The Netherlands has very few public holidays. Whether you are free from work on these days depends on the agreements made between employers and employees in the CAO (collaborative labour agreement) or those in your employment contract.
The Netherlands has one national holiday:
- Koningsdag (King’s Birthday)
In addition, there are a number of generally-observed public holidays:
- Nieuwjaarsdag (New Year’s Day)
- Tweede paasdag (Easter Monday)
- Hemelvaartsdag (Ascension Day)
- Pinksteren (Whit Monday)
- Eerste kerstdag (Christmas Day)
- Tweede kerstdag (Boxing Day)
What vacations am I entitled to in the Netherlands?
Every employee in the Netherlands is entitled to vacation with full pay. The right to vacation days is built up during the course of a year. The minimum number of vacation days to which you are entitled after one year is four times the agreed number of days you work each week (usually 4 x 5 = 20 days). If you have not yet been employed for one year by an employer, your vacation days will be calculated proportionately.
You will receive full pay during your vacation. In addition, you are entitled to a minimum vacation allowance. The vacation allowance is payable by your employer and is paid at least once a year (usually in May). Your employer must specify the amount of your vacation allowance on payment. The vacation allowance amounts to 8% of your income in money (basic wage, bonuses and allowances).
The CAO (collaborative labour agreement) might include other agreements about the number of vacation days, the payment and the amount of the vacation allowance.
Legal vacation entitlements can be saved up to six months. Any extra vacation entitlements (e.g. if you are entitled to more than the minimum number of vacation days) can be saved up to 5 years. It is also possible for an employee to exchange vacation days for money from the employer, but neither the employer nor the employee can force the other into such an arrangement.
Which possibilities are available for special leave?
Employees in the Netherlands are not only entitled to fully-paid vacation days, but also to several kinds of special leave such as:
- Emergency leave
- Parental leave
- Adoption leave
- Paternity leave
- Pregnancy and maternity leave
- Extraordinary leave
- Short-term compassionate leave
- Long-term compassionate leave
The sections below describe the legal regulations. A CAO may well have better regulations. Some types of special leave are fully-paid, while some others are unpaid.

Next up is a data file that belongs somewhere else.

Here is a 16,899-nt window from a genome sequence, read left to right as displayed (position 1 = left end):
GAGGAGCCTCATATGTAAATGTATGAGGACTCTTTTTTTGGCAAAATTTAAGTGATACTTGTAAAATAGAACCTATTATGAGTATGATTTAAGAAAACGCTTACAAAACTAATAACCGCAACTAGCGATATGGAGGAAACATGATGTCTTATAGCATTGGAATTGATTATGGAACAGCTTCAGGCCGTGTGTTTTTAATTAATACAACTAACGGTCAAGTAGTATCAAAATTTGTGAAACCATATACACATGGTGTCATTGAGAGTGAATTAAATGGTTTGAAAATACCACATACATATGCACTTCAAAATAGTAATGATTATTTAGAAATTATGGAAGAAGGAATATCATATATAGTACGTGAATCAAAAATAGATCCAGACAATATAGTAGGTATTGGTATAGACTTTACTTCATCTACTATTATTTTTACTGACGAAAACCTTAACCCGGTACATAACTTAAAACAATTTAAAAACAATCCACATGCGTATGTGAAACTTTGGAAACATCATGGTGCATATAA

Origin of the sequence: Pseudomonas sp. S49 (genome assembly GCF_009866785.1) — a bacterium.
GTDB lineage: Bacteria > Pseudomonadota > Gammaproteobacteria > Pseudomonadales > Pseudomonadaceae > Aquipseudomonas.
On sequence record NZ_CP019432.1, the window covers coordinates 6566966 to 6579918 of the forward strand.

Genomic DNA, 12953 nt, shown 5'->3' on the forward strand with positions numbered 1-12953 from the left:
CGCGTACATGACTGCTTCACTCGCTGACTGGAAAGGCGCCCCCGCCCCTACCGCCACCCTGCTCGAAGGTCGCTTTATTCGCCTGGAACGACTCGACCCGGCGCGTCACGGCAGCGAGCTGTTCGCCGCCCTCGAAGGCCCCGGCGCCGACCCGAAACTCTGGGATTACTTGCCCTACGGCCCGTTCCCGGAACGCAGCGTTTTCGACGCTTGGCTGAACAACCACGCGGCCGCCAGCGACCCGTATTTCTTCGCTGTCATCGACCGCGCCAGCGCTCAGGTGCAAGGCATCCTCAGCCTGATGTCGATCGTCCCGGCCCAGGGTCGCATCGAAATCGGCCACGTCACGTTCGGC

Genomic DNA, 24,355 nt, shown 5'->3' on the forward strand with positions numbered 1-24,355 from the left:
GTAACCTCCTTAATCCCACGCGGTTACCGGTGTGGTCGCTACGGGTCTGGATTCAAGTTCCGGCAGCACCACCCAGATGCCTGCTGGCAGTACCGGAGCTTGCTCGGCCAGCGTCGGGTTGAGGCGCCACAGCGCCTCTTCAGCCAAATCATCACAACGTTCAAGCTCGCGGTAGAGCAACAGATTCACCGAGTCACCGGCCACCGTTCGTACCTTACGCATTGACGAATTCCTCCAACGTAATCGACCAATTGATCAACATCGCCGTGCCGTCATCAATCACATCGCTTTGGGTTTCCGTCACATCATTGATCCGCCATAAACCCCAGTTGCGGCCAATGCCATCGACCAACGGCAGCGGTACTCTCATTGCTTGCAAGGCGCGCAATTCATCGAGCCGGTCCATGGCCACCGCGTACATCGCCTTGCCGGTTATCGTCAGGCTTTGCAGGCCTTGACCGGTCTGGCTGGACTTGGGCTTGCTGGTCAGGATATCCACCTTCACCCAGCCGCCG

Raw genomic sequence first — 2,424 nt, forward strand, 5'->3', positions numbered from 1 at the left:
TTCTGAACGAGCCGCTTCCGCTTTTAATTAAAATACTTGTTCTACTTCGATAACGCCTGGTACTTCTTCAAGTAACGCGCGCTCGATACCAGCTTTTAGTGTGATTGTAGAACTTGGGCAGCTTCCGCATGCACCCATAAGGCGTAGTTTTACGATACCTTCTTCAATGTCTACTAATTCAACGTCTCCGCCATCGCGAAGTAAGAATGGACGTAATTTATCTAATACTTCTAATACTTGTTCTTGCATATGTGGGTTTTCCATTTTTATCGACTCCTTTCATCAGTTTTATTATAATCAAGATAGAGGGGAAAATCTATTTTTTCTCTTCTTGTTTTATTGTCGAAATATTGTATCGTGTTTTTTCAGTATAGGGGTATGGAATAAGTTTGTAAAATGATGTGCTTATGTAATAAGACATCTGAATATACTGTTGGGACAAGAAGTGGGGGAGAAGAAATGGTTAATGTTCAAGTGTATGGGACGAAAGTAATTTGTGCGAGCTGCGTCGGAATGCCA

Calamiteitenverlof (emergency leave )
You can take emergency leave when you suddenly and unexpectedly need to take time off, for example when the water mains in your house burst or your child becomes ill. The period should be reasonable, so the length depends on why it is needed. In some cases, a few hours will be enough; in other cases you might need a few days. During the emergency leave, your employer will continue to pay your salary.
Ouderschapsverlof (parental leave)
You are entitled to parental leave when you have been working for the same employer for at least one year and are caring for a child who is younger than eight. Both parents are entitled to parental leave. If you have more children, you may take parental leave for each child separately. You are also entitled to parental leave for your adopted children, foster children or stepchildren, provided the child is living with you. You can take up to 26 weeks parental leave up to your child’s 8th birthday. It is compulsory to take 9 weeks in the first year. These 9 weeks are paid for maximum 70% up to a maximum amount. The remaining weeks will be unpaid.
Adoptieverlof (adoption leave)
You are entitled to adoption leave when you adopt a child. Both parents can take adoption leave. When you adopt more than one child at the same time, you can only take adoption leave once. When you foster children, you can also take adoption leave.
You may take adoption leave between two weeks before and sixteen weeks after the adoption. The maximum leave is four weeks, in which you will receive an allowance that matches your salary, up to the maximum amount.
Kraamverlof or vaderschapsverlof (paternity leave)